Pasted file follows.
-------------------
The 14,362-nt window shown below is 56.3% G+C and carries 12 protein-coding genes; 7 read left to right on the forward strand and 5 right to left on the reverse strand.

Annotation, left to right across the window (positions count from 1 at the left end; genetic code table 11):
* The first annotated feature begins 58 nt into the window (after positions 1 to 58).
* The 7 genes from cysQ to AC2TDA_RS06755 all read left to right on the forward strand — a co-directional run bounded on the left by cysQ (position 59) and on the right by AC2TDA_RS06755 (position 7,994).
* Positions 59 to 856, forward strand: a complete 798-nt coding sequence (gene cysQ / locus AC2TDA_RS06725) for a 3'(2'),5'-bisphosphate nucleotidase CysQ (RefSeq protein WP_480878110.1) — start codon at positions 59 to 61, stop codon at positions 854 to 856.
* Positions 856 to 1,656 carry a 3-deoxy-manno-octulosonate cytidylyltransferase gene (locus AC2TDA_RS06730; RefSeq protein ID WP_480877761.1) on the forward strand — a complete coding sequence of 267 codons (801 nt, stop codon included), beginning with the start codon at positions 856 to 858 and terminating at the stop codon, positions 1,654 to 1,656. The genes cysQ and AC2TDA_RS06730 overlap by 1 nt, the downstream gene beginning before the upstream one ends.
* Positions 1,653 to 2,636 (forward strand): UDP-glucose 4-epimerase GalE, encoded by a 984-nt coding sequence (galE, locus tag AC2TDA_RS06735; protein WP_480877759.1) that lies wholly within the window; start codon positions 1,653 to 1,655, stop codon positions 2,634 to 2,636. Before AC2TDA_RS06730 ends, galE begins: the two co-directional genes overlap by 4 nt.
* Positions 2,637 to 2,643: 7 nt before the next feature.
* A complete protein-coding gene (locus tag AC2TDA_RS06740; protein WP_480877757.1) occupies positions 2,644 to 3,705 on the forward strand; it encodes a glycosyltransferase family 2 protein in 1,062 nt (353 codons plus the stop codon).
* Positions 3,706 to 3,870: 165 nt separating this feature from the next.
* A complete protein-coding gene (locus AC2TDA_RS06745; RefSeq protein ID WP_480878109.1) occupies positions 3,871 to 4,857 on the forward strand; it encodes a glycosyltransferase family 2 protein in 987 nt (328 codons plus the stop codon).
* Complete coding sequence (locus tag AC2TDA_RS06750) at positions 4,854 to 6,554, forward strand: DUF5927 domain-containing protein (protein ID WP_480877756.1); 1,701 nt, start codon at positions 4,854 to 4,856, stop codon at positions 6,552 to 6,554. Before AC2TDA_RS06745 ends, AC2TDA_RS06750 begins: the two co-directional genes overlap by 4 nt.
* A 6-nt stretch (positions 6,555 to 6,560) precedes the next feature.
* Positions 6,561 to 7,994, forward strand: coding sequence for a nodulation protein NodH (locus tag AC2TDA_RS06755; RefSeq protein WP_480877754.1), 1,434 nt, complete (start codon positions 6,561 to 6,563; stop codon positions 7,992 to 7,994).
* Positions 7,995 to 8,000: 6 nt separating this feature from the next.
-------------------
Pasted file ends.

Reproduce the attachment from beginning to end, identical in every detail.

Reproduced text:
The 14,362-nt window shown below is 56.3% G+C and carries 12 protein-coding genes; 7 read left to right on the forward strand and 5 right to left on the reverse strand.

Annotation, left to right across the window (positions count from 1 at the left end; genetic code table 11):
* The first annotated feature begins 58 nt into the window (after positions 1 to 58).
* The 7 genes from cysQ to AC2TDA_RS06755 all read left to right on the forward strand — a co-directional run bounded on the left by cysQ (position 59) and on the right by AC2TDA_RS06755 (position 7,994).
* Positions 59 to 856, forward strand: a complete 798-nt coding sequence (gene cysQ / locus AC2TDA_RS06725) for a 3'(2'),5'-bisphosphate nucleotidase CysQ (RefSeq protein WP_480878110.1) — start codon at positions 59 to 61, stop codon at positions 854 to 856.
* Positions 856 to 1,656 carry a 3-deoxy-manno-octulosonate cytidylyltransferase gene (locus AC2TDA_RS06730; RefSeq protein ID WP_480877761.1) on the forward strand — a complete coding sequence of 267 codons (801 nt, stop codon included), beginning with the start codon at positions 856 to 858 and terminating at the stop codon, positions 1,654 to 1,656. The genes cysQ and AC2TDA_RS06730 overlap by 1 nt, the downstream gene beginning before the upstream one ends.
* Positions 1,653 to 2,636 (forward strand): UDP-glucose 4-epimerase GalE, encoded by a 984-nt coding sequence (galE, locus tag AC2TDA_RS06735; protein WP_480877759.1) that lies wholly within the window; start codon positions 1,653 to 1,655, stop codon positions 2,634 to 2,636. Before AC2TDA_RS06730 ends, galE begins: the two co-directional genes overlap by 4 nt.
* Positions 2,637 to 2,643: 7 nt before the next feature.
* A complete protein-coding gene (locus tag AC2TDA_RS06740; protein WP_480877757.1) occupies positions 2,644 to 3,705 on the forward strand; it encodes a glycosyltransferase family 2 protein in 1,062 nt (353 codons plus the stop codon).
* Positions 3,706 to 3,870: 165 nt separating this feature from the next.
* A complete protein-coding gene (locus AC2TDA_RS06745; RefSeq protein ID WP_480878109.1) occupies positions 3,871 to 4,857 on the forward strand; it encodes a glycosyltransferase family 2 protein in 987 nt (328 codons plus the stop codon).
* Complete coding sequence (locus tag AC2TDA_RS06750) at positions 4,854 to 6,554, forward strand: DUF5927 domain-containing protein (protein ID WP_480877756.1); 1,701 nt, start codon at positions 4,854 to 4,856, stop codon at positions 6,552 to 6,554. Before AC2TDA_RS06745 ends, AC2TDA_RS06750 begins: the two co-directional genes overlap by 4 nt.
* A 6-nt stretch (positions 6,555 to 6,560) precedes the next feature.
* Positions 6,561 to 7,994, forward strand: coding sequence for a nodulation protein NodH (locus tag AC2TDA_RS06755; RefSeq protein WP_480877754.1), 1,434 nt, complete (start codon positions 6,561 to 6,563; stop codon positions 7,992 to 7,994).
* Positions 7,995 to 8,000: 6 nt separating this feature from the next.